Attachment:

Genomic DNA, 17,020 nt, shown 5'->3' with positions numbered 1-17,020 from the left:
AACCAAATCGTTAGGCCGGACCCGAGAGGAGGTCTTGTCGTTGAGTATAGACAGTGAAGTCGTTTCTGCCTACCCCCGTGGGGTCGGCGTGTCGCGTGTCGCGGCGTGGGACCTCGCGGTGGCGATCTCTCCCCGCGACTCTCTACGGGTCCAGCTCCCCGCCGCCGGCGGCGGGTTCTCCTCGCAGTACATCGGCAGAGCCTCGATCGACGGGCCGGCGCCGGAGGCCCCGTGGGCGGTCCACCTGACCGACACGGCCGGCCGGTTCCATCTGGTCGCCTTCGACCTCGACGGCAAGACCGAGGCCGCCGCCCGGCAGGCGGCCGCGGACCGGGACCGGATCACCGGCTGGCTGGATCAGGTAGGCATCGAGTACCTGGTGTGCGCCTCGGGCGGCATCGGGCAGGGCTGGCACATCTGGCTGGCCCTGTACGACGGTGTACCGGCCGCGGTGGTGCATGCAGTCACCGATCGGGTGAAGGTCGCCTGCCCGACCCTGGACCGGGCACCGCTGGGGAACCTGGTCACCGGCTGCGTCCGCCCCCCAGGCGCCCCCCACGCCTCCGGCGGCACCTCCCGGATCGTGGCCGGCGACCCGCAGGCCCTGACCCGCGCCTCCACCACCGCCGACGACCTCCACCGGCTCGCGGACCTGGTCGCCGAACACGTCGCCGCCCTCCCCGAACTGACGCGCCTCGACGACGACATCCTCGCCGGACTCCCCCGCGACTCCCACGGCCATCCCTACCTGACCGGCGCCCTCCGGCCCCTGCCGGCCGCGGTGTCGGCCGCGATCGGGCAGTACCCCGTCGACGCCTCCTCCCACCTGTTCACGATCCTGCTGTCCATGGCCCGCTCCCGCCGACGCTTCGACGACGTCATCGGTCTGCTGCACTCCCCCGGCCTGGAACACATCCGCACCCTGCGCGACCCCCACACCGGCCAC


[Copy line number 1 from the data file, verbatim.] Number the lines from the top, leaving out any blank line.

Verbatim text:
Genomic DNA, 17,020 nt, shown 5'->3' with positions numbered 1-17,020 from the left: